We recently ran a piece about several kinds of shows you just don’t see on TV anymore. The recent release of the Veronica Mars movie—eight years after the TV show was cancelled—reminded us of one we forgot: made-for-TV movies that served as reunions for beloved old TV shows.
The Mary Tyler Moore Show ushered in a new era of TV in 1970—literally. It was among the urbane, metropolitan-set shows CBS put on the air after jettisoning Hee-Haw, Petticoat Junction and other shows in a “rural purge.” MTM was enormously popular, landing in the top 20 for six of its seven seasons and spawning the hit spinoffs Rhoda, Phyllis, and Lou Grant. In February 2000, ABC aired Mary and Rhoda, a look at what the characters, portrayed by Moore and Valerie Harper, had been up to in the past 25 years or so. In short, they’re single again and balancing dating and careers, although Mary’s husband died in a rock climbing accident and Rhoda divorced her second husband. The reunion brought in 18 million viewers, so many that ABC briefly considered making Mary and Rhoda a regular weekly series.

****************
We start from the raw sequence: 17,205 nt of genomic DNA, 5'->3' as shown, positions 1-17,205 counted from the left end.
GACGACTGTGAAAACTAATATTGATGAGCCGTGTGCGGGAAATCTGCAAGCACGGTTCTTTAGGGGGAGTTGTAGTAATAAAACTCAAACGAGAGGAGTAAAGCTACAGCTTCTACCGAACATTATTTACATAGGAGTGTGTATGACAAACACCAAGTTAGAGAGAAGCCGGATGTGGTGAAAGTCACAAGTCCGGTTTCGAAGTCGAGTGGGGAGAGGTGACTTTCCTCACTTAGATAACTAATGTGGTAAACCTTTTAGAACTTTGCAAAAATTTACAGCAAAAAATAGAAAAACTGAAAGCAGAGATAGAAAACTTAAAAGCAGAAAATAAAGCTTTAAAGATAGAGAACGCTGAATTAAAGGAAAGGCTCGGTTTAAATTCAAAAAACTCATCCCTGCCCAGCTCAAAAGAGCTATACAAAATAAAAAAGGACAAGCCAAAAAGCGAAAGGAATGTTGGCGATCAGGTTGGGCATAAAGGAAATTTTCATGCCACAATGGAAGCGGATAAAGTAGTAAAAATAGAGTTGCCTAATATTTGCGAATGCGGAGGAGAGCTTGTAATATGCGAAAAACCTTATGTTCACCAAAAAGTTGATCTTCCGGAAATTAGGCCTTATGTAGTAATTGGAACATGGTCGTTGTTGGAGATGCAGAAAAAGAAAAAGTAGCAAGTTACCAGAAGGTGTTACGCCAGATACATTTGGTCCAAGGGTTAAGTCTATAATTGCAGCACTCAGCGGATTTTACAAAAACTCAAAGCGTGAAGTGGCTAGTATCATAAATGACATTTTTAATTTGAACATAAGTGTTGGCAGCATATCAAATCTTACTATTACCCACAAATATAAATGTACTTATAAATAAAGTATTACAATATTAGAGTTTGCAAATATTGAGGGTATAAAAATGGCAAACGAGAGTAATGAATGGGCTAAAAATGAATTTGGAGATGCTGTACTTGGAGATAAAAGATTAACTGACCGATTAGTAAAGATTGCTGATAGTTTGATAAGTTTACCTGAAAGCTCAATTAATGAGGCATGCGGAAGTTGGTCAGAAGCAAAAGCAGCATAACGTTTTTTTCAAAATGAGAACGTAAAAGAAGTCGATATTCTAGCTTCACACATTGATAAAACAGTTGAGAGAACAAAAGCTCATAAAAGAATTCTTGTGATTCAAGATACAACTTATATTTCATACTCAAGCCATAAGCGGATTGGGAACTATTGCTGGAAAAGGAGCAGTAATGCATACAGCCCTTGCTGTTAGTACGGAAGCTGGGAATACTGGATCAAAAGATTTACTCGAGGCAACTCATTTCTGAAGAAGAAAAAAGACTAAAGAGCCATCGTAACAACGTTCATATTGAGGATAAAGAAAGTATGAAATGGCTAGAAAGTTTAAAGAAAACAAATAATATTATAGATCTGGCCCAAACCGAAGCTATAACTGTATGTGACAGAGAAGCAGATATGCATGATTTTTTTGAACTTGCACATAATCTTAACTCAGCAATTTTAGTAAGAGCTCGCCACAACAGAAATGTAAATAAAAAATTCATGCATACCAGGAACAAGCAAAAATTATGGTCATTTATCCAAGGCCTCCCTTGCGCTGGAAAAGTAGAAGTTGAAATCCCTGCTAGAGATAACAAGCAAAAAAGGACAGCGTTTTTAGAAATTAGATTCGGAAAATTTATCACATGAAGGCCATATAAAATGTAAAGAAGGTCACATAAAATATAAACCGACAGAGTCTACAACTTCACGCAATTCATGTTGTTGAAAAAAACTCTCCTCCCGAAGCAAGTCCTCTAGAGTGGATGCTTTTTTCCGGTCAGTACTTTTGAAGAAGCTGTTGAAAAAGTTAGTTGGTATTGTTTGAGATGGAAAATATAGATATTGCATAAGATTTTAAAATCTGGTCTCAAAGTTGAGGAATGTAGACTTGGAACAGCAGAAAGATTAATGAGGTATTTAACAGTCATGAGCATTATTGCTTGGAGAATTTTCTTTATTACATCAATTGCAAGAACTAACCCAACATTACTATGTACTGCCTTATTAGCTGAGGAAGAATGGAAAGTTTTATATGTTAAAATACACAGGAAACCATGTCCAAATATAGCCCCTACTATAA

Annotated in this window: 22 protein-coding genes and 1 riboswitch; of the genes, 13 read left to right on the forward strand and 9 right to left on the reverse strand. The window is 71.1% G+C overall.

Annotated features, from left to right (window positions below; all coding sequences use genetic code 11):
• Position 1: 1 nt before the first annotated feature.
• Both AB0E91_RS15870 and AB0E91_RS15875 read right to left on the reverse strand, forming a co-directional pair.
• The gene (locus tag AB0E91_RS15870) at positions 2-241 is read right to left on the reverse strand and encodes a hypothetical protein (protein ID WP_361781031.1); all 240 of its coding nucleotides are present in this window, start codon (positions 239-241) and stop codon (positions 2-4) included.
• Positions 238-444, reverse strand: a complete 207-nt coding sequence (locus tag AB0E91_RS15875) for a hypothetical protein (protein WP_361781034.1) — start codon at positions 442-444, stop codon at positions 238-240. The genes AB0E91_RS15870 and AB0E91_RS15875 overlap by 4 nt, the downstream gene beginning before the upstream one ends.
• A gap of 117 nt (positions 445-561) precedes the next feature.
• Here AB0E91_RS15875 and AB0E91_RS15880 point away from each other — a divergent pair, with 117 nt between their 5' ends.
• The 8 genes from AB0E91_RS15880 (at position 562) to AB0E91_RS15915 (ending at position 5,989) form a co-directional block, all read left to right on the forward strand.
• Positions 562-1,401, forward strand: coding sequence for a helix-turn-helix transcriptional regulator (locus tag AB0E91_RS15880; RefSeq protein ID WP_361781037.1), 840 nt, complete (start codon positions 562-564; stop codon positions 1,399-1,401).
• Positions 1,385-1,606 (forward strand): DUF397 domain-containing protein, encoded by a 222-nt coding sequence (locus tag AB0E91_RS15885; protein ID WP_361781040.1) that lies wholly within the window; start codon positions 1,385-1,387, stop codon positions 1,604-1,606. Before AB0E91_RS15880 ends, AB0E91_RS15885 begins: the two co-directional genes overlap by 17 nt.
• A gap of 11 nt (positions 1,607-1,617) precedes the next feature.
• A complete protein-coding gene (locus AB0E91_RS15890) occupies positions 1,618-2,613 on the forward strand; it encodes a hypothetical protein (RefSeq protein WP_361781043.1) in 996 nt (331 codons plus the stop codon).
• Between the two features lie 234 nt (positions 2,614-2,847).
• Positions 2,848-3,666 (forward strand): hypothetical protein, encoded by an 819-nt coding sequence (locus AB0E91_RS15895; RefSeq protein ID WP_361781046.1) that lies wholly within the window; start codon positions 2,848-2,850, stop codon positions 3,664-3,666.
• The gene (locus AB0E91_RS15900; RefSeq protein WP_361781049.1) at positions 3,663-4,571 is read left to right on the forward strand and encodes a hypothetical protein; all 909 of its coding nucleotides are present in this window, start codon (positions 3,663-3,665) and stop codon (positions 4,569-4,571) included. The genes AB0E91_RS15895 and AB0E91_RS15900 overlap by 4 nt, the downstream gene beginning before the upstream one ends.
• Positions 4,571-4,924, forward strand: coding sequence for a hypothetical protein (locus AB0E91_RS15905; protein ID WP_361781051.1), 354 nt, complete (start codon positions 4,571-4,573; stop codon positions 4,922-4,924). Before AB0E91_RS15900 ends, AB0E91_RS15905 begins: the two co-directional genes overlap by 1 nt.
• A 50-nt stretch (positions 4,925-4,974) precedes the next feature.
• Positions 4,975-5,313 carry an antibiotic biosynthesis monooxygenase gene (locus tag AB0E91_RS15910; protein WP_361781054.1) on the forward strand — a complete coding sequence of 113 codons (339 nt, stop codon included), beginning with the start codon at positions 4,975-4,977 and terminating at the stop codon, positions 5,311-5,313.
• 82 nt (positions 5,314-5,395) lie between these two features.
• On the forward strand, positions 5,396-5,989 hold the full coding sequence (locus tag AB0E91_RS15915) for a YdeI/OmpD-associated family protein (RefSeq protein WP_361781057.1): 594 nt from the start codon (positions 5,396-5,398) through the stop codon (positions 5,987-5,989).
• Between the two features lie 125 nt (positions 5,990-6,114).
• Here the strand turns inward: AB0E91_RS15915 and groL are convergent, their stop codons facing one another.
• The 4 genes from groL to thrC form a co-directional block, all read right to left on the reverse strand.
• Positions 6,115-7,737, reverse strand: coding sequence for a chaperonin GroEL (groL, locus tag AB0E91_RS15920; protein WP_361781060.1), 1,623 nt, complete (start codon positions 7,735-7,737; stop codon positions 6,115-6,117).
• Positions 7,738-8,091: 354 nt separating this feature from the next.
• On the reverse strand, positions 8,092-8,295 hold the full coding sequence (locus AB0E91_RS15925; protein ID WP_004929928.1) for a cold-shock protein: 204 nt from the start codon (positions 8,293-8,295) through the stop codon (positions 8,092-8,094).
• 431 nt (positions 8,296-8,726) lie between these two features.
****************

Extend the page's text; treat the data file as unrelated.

Gilligan’s Island ran for just three seasons in the ‘60s to middling ratings, but it became an endless juggernaut in reruns. (Turn on your TV—it’s probably on somewhere.) The series ended without the castaways getting rescued, so producers decided to answer the question in 1978 with Rescue from Gilligan’s Island. Gilligan, the Skipper, too, the Millionaire, and his wife, the movie star, the Professor, and Mary Ann are all still trapped on the island in 1978 when a satellite crashes into the lagoon. The Professor makes a barometer out of a piece of space junk and predicts a tsunami. A tidal wave carries them all, in their huts, to Hawaii, where they’re rescued by the Coast Guard. The castaways become celebrities.
Have you ever wondered what all those kids from The Brady Bunch did when they became adults? Don’t ask—it’s kind of depressing. The 1988 special A Very Brady Christmas concerned Mike and Carol Brady getting all of their children (and their children) under one house for Christmas. They also bring their emotional baggage: Jan is in the middle of a divorce; Peter is having an affair with his boss; Bobby has dropped out of college; and Marcia and her husband are facing foreclosure. But all that pales to the movie’s big dramatic moment, when architect Mike Brady gets stuck under a collapsed building, only to be freed by emergency workers and his six kids singing Christmas carols.